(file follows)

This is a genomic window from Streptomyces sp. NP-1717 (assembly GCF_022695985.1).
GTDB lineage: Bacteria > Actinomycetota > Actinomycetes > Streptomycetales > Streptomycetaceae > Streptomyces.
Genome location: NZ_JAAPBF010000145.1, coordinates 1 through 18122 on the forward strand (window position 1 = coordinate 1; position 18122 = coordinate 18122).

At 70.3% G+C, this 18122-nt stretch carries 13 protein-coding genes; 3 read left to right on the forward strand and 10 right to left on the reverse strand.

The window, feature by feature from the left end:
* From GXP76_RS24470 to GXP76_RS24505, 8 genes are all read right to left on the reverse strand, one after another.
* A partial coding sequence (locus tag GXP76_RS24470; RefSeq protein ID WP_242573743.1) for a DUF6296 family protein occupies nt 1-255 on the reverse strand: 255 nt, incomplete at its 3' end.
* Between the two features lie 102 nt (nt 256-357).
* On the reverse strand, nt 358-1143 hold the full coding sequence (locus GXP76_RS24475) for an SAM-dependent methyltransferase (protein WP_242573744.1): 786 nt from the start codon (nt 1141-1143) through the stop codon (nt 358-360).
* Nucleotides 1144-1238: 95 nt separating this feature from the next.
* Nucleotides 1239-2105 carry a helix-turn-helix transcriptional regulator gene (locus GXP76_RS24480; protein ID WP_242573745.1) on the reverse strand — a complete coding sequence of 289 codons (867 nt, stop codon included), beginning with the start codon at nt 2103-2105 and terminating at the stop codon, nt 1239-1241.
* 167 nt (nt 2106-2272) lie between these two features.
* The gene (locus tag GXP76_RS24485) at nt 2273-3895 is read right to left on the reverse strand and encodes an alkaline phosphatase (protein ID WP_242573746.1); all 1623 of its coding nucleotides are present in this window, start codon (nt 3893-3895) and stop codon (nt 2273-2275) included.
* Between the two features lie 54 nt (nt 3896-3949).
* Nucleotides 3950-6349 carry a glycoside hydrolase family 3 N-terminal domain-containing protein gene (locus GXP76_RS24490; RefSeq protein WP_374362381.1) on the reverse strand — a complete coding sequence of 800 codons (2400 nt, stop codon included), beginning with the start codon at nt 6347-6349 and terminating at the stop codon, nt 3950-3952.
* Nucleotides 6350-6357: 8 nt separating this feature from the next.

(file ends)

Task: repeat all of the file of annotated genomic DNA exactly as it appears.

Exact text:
This is a genomic window from Streptomyces sp. NP-1717 (assembly GCF_022695985.1).
GTDB lineage: Bacteria > Actinomycetota > Actinomycetes > Streptomycetales > Streptomycetaceae > Streptomyces.
Genome location: NZ_JAAPBF010000145.1, coordinates 1 through 18122 on the forward strand (window position 1 = coordinate 1; position 18122 = coordinate 18122).

At 70.3% G+C, this 18122-nt stretch carries 13 protein-coding genes; 3 read left to right on the forward strand and 10 right to left on the reverse strand.

The window, feature by feature from the left end:
* From GXP76_RS24470 to GXP76_RS24505, 8 genes are all read right to left on the reverse strand, one after another.
* A partial coding sequence (locus tag GXP76_RS24470; RefSeq protein ID WP_242573743.1) for a DUF6296 family protein occupies nt 1-255 on the reverse strand: 255 nt, incomplete at its 3' end.
* Between the two features lie 102 nt (nt 256-357).
* On the reverse strand, nt 358-1143 hold the full coding sequence (locus GXP76_RS24475) for an SAM-dependent methyltransferase (protein WP_242573744.1): 786 nt from the start codon (nt 1141-1143) through the stop codon (nt 358-360).
* Nucleotides 1144-1238: 95 nt separating this feature from the next.
* Nucleotides 1239-2105 carry a helix-turn-helix transcriptional regulator gene (locus GXP76_RS24480; protein ID WP_242573745.1) on the reverse strand — a complete coding sequence of 289 codons (867 nt, stop codon included), beginning with the start codon at nt 2103-2105 and terminating at the stop codon, nt 1239-1241.
* 167 nt (nt 2106-2272) lie between these two features.
* The gene (locus tag GXP76_RS24485) at nt 2273-3895 is read right to left on the reverse strand and encodes an alkaline phosphatase (protein ID WP_242573746.1); all 1623 of its coding nucleotides are present in this window, start codon (nt 3893-3895) and stop codon (nt 2273-2275) included.
* Between the two features lie 54 nt (nt 3896-3949).
* Nucleotides 3950-6349 carry a glycoside hydrolase family 3 N-terminal domain-containing protein gene (locus GXP76_RS24490; RefSeq protein WP_374362381.1) on the reverse strand — a complete coding sequence of 800 codons (2400 nt, stop codon included), beginning with the start codon at nt 6347-6349 and terminating at the stop codon, nt 3950-3952.
* Nucleotides 6350-6357: 8 nt separating this feature from the next.